Two degrees is the talisman. Limiting climate change to C above the pre-industrial level has been the target for the European Union for 13 years, for the G8 group of nations since July, and next week is likely to be officially enshrined in the Copenhagen agreement as the great symbolic climate target for the whole world. You'll see it in the headlines (if the conference doesn't fall apart in the meantime). Two degrees, everybody!
So what are we to make of the results from the British Government's Avoid research programme, which were released yesterday and show that hitting this target is now, in practical terms, pretty much impossible?
The scientists involved aren't using those words, of course. They are merely providing the best analysis possible, so that policymakers may be informed.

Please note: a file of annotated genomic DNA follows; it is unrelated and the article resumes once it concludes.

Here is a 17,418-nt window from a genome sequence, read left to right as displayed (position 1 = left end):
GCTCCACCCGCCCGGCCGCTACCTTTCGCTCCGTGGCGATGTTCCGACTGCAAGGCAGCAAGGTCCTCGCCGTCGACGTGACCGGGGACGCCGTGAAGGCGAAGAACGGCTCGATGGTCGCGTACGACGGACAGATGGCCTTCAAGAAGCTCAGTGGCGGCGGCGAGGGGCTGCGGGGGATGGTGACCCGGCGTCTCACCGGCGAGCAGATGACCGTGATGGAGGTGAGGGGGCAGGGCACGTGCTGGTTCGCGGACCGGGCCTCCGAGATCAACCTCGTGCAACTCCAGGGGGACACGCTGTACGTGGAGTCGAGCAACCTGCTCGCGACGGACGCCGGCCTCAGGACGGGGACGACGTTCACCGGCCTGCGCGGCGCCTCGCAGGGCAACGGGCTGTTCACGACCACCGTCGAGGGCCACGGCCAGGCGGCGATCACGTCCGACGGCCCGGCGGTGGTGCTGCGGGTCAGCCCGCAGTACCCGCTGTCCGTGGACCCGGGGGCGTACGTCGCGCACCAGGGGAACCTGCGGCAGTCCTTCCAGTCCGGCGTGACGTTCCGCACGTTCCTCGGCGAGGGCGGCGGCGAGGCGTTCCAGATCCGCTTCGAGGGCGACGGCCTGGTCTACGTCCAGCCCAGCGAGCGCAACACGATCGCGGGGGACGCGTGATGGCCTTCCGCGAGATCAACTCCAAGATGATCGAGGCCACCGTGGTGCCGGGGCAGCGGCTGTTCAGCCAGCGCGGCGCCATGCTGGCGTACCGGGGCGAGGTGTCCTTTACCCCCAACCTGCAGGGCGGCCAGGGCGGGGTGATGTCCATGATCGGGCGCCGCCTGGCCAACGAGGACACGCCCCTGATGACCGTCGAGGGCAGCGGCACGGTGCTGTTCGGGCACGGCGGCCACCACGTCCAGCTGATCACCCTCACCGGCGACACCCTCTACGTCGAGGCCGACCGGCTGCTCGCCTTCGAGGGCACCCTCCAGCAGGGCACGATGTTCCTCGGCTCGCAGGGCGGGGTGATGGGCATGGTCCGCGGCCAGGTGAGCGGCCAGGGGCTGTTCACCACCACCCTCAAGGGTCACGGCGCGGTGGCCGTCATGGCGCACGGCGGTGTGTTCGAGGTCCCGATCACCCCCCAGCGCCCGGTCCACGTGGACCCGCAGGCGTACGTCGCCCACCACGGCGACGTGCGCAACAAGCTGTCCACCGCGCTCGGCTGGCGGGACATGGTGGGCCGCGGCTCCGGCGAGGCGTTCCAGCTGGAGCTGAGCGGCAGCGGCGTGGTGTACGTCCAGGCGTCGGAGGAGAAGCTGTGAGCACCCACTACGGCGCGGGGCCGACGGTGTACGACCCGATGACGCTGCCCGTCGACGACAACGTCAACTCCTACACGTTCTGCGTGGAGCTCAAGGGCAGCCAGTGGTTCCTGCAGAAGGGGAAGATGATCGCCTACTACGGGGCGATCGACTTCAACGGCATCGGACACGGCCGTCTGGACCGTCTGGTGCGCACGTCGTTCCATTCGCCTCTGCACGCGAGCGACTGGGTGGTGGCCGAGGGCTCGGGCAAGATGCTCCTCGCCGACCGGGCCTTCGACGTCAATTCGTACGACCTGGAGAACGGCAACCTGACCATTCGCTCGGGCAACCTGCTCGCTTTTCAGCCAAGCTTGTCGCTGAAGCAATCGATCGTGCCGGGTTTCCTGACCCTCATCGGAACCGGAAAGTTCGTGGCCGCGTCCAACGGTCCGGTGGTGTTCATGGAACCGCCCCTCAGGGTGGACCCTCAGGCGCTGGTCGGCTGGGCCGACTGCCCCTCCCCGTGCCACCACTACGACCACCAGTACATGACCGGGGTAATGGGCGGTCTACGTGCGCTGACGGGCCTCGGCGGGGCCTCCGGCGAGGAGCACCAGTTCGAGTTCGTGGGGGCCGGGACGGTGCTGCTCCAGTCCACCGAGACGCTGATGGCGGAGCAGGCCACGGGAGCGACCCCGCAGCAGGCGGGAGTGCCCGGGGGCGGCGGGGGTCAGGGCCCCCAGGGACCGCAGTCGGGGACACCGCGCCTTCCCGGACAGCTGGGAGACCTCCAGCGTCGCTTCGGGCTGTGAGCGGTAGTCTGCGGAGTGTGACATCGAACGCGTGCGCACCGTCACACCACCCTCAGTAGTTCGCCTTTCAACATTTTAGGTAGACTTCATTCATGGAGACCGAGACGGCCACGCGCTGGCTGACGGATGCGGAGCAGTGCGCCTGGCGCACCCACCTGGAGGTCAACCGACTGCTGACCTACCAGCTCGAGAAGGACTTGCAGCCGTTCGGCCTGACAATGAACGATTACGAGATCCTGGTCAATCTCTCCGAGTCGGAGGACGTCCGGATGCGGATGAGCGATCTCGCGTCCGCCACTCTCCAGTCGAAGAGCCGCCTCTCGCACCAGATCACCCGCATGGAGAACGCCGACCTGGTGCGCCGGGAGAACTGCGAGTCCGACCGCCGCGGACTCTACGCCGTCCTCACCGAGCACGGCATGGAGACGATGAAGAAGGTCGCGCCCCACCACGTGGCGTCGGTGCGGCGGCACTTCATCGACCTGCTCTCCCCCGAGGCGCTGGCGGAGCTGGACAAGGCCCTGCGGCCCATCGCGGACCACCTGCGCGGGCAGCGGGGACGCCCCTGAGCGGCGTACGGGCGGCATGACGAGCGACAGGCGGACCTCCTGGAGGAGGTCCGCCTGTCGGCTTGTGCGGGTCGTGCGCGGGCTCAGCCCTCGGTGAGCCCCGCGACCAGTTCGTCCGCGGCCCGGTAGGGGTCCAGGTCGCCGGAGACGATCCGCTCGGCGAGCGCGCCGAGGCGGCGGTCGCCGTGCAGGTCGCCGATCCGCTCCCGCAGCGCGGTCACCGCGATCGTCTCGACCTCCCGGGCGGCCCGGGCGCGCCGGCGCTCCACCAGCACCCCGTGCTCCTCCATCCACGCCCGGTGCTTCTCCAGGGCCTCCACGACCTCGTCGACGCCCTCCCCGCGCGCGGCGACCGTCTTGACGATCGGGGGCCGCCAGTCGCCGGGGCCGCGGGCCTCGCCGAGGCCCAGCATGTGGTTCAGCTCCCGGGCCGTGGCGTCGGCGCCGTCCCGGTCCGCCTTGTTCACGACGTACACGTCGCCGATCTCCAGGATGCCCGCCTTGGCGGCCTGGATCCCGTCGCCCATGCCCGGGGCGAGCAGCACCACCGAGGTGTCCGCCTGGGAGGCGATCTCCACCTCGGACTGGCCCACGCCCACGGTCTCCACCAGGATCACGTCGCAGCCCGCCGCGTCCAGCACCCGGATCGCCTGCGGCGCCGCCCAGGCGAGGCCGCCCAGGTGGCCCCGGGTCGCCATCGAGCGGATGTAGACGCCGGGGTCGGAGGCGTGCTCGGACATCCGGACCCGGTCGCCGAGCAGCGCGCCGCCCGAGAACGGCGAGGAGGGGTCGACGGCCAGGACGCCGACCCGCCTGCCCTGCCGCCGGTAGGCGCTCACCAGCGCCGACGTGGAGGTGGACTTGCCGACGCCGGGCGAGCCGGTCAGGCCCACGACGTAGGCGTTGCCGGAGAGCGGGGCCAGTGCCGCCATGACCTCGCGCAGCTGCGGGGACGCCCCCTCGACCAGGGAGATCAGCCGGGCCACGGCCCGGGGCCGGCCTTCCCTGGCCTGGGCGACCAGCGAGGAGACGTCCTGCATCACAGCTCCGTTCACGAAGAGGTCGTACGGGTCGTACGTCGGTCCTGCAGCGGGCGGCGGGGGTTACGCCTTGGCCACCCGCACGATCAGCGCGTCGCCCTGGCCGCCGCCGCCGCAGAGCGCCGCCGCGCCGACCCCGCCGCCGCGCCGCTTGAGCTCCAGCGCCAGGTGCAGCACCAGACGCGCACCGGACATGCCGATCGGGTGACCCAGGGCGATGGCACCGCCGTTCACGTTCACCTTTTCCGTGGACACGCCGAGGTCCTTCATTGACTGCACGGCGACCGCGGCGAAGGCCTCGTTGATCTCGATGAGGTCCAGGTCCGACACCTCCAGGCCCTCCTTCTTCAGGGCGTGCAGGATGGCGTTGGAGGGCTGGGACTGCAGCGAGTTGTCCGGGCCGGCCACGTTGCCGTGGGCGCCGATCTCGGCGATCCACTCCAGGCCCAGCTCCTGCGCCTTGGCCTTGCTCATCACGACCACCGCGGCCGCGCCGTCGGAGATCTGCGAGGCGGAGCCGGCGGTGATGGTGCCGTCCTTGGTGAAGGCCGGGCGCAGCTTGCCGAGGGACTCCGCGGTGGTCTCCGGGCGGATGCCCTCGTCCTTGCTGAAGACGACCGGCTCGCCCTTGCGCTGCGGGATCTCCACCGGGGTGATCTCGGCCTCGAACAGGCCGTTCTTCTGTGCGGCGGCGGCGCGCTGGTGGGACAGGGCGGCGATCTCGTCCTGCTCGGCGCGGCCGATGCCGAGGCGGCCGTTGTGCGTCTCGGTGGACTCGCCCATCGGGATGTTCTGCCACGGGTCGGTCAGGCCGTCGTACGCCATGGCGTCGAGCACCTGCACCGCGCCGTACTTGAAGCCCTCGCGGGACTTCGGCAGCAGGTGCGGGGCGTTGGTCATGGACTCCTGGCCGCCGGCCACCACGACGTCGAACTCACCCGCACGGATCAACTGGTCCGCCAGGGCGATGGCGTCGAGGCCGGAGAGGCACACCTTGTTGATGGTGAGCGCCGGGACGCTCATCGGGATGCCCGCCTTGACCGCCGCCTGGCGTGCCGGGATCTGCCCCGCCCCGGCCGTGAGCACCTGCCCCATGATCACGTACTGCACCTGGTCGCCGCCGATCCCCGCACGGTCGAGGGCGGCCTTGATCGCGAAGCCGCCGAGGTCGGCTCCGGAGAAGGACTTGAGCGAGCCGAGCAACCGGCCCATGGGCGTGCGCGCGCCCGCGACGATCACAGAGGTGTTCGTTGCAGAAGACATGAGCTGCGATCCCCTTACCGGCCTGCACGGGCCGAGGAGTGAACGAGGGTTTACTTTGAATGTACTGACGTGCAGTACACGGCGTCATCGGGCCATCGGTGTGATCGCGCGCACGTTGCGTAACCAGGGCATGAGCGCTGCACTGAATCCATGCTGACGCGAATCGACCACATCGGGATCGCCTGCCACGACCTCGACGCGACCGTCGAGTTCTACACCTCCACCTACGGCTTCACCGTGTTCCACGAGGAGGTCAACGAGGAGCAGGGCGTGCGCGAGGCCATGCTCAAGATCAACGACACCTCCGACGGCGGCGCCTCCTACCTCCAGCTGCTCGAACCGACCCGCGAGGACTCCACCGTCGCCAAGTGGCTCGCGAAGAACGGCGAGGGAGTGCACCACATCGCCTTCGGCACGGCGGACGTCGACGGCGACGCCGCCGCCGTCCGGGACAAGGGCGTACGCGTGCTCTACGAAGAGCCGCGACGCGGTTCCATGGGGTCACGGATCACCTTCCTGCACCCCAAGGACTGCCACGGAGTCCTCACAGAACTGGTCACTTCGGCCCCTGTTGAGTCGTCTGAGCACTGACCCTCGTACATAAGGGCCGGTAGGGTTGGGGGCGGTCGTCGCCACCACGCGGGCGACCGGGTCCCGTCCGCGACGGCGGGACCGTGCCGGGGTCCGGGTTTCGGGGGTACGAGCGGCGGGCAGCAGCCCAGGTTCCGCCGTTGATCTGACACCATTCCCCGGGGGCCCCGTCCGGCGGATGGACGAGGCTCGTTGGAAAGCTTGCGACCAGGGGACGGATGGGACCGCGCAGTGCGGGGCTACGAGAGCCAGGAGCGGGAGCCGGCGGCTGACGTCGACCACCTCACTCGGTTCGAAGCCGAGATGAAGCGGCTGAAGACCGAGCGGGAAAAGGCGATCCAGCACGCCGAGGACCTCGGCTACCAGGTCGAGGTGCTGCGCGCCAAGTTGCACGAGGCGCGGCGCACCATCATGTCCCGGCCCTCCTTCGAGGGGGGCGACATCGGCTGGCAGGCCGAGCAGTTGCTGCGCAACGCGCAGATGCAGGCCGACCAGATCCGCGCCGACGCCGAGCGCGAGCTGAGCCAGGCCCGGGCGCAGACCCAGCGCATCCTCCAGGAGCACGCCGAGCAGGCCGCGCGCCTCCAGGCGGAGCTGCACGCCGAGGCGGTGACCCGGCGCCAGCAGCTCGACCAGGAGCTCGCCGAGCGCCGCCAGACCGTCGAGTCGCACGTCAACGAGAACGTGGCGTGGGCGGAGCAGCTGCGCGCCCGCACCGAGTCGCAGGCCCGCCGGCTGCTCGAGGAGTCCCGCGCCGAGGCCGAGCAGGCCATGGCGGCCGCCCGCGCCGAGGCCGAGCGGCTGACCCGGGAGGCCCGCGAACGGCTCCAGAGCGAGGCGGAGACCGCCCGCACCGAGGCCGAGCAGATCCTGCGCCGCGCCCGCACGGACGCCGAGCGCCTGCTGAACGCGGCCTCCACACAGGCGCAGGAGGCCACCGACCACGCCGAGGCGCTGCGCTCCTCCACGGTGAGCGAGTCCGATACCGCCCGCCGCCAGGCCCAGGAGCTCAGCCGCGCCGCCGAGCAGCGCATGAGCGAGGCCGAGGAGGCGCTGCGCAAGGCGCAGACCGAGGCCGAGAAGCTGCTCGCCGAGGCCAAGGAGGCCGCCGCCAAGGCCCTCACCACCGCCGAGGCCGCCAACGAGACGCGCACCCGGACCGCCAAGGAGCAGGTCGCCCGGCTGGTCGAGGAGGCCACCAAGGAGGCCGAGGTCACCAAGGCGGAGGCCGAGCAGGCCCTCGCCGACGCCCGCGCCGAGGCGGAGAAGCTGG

But read closely: their analysis leaves no doubt whatsoever that the pathways to the C limit are simply too steep for the world to climb with its present level of ambition for cutting greenhouse gas emissions, even if this ambition is translated into a global agreement next week – something that is still far from certain.
What it means is that the radical prescriptions for climate change, the ones that come from the green pressure groups, the ones of which politicians instinctively think, "Nah, the electorate will never wear that" are the only ones that are actually going to work.
Not being an eco-fundamentalist, I find that quite hard to take on board myself, but the implication is unavoidable. In the end it's a simple choice. One way will work, the other won't. It's going to take quite a time to filter through to public opinion, though. And as for the climate sceptic lobby, the phrase "living in a parallel universe" comes more and more to mind.